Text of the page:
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The Shark Whisperer and Other Animal Whisperers

The 1998 movie The Horse Whisperer brought the word “whisperer” to public consciousness, meaning a person who has an extraordinary ability to relate to and communicate with animals. Such a person is considered just one rung below Dr. Doolittle. No matter how it’s done, the term “whisperer” conveys the seemingly magical abilities of these folks to get into an animal's head. And quite a few animal experts have been graced with the title, although many deal with animals the rest of us don’t want to.

1. Ned Bruha, the Skunk Whisperer


Photograph from Facebook.

Ned Bruha is known as the Skunk Whisperer. In fact, that’s the name of the TV show in which he stars, and his wildlife control business (formerly Bruha’s Nuisance Wildlife Control, Inc.) in Oklahoma. Bruha grew up among forest creatures, and developed control techniques as a boy when he learned how to keep chipmunks from disturbing gravesites. By studying ecosystems, he learned the value of proper wildlife relocation instead of extermination. Bruha’s business focuses on changing the environment to make it less attractive to wildlife, instead of having to constantly trap and relocate animals. And it isn’t just skunks; Bruha will relocate squirrels, raccoons, opossums, geese, foxes, coyotes, and other creatures. His Facebook page is dedicated to education about wildlife and support for wildlife rehabilitation centers and conservation programs.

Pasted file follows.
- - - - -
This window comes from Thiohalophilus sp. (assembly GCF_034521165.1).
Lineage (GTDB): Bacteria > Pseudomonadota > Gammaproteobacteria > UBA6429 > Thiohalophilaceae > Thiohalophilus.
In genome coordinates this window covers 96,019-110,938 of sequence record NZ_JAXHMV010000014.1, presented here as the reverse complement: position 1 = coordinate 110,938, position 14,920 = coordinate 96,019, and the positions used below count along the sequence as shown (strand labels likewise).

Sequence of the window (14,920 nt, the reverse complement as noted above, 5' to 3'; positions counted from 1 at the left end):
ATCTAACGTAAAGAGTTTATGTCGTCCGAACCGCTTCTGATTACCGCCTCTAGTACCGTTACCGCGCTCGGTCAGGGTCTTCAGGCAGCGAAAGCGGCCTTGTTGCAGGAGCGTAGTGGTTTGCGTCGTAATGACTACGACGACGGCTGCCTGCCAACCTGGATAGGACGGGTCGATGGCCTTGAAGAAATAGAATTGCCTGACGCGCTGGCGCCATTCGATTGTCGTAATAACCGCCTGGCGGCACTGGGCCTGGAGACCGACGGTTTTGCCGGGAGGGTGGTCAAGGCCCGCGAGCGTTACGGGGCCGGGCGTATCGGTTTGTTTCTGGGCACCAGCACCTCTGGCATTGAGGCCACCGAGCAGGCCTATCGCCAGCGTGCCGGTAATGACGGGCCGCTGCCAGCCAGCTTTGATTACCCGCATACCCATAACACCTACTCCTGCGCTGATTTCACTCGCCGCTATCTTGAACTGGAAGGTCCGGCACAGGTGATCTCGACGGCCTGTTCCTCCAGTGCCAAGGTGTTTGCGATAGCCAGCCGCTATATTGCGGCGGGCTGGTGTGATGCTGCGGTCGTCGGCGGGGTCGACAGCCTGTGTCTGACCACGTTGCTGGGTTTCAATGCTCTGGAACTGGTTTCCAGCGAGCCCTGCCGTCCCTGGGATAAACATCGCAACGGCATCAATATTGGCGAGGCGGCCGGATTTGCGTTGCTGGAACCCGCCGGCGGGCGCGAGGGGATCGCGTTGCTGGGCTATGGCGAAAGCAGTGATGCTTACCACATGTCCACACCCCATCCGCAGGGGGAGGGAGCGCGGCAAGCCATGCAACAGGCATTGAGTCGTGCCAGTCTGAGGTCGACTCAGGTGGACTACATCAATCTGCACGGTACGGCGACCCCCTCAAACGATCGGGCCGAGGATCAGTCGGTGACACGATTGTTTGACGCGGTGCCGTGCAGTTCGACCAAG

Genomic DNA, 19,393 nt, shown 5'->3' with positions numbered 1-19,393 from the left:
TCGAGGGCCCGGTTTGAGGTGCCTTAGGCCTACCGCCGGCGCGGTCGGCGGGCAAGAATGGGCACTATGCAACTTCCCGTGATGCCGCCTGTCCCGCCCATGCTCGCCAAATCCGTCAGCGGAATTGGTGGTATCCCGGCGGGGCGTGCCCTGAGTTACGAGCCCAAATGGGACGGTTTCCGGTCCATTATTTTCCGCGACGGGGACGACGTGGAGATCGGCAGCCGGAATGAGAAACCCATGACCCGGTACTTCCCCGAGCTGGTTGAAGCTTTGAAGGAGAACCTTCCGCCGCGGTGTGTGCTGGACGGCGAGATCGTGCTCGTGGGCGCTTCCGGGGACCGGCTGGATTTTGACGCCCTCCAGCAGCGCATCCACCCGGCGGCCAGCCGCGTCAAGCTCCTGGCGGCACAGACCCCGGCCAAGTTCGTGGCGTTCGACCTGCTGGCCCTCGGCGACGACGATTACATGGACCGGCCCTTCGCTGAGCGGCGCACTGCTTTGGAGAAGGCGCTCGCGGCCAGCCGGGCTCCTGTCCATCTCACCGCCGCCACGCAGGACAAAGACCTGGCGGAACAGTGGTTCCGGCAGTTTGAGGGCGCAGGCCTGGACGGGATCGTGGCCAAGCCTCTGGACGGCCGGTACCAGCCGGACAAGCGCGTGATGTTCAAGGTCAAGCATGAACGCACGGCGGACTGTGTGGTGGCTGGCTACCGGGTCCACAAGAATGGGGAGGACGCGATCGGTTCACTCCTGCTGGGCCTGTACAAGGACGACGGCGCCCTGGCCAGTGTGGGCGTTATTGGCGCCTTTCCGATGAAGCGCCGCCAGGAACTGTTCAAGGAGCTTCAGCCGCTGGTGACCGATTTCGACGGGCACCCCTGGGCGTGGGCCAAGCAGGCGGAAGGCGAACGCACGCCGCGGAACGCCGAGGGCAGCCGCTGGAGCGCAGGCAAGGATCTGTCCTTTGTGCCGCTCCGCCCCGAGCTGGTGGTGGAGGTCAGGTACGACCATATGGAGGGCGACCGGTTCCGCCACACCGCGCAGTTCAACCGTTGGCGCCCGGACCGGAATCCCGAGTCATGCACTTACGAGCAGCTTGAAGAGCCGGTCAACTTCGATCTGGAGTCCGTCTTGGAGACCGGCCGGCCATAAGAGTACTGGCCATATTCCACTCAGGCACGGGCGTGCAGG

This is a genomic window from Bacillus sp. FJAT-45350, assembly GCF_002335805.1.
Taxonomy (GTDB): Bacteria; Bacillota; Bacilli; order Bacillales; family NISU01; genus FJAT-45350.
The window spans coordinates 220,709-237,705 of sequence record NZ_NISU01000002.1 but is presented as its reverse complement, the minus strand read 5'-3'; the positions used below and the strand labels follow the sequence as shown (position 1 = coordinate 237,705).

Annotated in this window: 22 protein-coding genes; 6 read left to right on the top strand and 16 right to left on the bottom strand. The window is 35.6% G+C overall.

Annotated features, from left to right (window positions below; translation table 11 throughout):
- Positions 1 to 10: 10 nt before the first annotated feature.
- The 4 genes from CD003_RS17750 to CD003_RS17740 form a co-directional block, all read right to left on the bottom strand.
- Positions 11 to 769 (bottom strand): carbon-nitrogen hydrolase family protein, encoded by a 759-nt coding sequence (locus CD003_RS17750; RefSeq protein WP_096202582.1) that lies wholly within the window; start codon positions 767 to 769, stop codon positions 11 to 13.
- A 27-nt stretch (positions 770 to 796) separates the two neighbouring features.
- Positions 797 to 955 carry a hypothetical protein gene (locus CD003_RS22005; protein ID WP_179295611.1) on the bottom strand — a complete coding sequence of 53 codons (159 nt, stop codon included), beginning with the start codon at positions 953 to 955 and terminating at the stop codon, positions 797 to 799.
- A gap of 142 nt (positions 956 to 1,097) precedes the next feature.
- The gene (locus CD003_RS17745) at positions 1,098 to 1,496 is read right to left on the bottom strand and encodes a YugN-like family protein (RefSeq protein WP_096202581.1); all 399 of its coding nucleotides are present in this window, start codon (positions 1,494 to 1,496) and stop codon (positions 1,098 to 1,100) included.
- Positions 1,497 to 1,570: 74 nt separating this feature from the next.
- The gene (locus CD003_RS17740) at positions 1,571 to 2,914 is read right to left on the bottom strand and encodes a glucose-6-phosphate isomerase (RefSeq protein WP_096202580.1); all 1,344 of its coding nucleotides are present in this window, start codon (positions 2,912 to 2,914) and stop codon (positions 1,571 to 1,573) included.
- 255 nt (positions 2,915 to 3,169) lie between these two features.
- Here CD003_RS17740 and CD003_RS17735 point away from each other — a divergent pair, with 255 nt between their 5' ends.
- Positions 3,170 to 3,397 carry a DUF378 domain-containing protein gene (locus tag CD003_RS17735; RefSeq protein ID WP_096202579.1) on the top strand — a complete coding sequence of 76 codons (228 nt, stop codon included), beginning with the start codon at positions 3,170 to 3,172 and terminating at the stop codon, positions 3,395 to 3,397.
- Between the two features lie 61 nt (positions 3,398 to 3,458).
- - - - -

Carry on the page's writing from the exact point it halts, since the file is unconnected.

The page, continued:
2. Kevin Richardson, the Lion Whisperer

Kevin Richardson is called the Lion Whisperer because of his uncanny ability to relate to South Africa’s wildlife, especially lions. When you first encounter Richardson in a video, you almost believe he is going to be eaten at any moment. When he began working at a safari park 16 years ago, he rebelled against the established rules of dealing with predators with an iron fist. Instead, he learns each individual animal’s personality, and responds in a way the beast will relate to. With lions, he became part of their family, which inspired the title of his book Part of the Pride. Richardson works with conservation organizations to benefit the animals, and also as a consultant and animal handler for movies and TV.

3. Spikehorn Meyers, the Bear Whisperer


Photograph from Flickr user Don...The UpNorth Memories Guy... Harrison.